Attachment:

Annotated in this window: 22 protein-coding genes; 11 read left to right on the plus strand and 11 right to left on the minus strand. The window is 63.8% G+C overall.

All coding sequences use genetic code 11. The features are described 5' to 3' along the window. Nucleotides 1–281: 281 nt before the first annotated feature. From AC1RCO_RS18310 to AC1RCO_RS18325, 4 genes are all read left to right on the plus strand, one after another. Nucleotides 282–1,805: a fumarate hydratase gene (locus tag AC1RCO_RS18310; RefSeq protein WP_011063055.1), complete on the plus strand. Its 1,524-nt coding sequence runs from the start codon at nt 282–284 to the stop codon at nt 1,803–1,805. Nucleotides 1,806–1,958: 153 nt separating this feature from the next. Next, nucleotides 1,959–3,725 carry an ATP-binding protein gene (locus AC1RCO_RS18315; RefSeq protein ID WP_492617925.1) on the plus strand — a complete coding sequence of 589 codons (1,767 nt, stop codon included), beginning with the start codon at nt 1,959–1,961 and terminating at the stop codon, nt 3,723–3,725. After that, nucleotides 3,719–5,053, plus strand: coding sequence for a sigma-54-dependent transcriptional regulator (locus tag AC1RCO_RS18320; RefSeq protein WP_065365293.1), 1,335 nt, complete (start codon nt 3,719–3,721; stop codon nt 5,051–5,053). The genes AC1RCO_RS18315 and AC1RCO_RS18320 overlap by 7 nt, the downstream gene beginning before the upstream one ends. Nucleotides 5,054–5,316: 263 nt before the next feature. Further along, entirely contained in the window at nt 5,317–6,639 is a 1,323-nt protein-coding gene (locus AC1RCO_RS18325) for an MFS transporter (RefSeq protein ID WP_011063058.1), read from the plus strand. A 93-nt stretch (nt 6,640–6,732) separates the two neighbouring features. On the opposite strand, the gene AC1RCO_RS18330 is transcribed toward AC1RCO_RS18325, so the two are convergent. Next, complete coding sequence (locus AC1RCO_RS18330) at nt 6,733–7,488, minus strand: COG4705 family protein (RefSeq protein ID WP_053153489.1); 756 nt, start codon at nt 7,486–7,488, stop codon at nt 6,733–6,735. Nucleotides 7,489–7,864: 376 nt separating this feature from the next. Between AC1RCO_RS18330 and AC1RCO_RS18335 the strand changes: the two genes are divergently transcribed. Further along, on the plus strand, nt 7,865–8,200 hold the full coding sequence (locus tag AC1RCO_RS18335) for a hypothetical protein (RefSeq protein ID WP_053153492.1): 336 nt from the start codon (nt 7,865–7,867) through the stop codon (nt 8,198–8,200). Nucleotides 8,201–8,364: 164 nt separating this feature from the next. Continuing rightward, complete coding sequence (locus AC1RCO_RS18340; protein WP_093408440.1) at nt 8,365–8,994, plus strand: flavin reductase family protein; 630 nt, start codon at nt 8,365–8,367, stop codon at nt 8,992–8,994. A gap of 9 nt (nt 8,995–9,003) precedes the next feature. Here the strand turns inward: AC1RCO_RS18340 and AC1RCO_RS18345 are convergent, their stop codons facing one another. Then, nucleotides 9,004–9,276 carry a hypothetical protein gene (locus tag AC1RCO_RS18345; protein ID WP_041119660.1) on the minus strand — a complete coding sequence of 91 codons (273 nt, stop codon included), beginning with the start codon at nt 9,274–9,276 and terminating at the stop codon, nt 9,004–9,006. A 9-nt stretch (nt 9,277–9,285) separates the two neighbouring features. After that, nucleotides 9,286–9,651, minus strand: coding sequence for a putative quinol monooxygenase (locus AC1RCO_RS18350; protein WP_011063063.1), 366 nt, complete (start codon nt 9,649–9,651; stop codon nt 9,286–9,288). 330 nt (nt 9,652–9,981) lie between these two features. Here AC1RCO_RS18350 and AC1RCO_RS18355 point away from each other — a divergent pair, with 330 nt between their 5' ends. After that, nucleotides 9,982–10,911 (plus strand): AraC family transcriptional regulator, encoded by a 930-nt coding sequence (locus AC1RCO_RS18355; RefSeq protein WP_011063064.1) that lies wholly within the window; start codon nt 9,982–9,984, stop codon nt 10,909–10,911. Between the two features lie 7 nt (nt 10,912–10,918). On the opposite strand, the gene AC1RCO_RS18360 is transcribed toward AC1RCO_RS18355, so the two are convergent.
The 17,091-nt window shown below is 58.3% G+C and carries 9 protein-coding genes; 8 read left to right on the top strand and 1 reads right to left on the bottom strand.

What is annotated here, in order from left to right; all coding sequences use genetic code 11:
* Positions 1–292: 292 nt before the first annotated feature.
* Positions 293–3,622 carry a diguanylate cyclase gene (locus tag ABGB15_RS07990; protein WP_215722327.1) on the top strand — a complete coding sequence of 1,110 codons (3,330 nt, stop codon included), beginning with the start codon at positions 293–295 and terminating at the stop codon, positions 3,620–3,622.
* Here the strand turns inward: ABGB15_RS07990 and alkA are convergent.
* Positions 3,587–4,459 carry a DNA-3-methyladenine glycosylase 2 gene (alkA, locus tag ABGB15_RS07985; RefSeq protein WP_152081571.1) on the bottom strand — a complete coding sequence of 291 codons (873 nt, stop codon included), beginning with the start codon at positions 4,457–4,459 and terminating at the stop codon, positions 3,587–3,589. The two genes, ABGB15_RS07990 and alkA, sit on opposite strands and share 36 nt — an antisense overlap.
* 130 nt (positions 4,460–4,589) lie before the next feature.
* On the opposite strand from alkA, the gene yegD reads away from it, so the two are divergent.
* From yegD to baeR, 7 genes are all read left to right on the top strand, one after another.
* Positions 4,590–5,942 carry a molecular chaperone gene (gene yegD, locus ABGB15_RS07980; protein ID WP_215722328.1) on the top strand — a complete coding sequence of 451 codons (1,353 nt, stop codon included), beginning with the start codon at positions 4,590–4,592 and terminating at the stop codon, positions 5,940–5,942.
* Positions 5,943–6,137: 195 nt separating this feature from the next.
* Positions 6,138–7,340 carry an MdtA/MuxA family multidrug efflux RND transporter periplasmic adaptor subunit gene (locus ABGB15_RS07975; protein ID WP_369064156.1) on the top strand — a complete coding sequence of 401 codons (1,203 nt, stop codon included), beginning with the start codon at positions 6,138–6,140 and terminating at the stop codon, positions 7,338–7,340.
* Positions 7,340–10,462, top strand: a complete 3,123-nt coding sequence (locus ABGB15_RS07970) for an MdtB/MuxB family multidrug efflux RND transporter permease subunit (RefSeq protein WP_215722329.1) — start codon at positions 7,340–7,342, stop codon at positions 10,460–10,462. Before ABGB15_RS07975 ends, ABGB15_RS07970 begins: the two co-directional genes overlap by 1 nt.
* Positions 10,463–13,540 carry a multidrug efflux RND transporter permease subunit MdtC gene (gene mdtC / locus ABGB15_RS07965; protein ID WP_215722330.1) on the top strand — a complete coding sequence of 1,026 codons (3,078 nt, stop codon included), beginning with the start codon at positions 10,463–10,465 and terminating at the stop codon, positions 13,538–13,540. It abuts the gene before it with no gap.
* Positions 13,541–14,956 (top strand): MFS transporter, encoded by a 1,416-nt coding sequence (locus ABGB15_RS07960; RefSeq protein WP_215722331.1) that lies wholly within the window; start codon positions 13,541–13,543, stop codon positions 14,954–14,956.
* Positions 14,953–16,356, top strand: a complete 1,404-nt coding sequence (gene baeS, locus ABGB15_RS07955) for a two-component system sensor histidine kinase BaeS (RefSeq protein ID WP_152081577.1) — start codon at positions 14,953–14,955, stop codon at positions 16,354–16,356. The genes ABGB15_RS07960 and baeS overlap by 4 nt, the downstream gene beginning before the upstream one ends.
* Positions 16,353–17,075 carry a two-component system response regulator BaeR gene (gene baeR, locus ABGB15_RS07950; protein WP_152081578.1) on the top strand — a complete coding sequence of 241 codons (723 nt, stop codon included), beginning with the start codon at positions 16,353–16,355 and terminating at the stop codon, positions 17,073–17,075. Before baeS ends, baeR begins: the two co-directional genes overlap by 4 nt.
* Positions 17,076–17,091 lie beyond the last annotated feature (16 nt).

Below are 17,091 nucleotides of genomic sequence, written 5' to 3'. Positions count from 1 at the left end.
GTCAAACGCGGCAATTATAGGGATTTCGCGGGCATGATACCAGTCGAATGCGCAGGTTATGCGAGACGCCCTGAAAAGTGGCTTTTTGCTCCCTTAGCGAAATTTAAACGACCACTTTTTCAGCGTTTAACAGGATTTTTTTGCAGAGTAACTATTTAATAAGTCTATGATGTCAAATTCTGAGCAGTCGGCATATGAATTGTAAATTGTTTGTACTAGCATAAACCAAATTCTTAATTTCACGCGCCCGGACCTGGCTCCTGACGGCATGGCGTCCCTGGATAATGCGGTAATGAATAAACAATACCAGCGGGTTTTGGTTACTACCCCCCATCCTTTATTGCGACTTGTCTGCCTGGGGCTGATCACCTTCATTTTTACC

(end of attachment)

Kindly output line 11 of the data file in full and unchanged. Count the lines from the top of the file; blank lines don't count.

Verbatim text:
* From yegD to baeR, 7 genes are all read left to right on the top strand, one after another.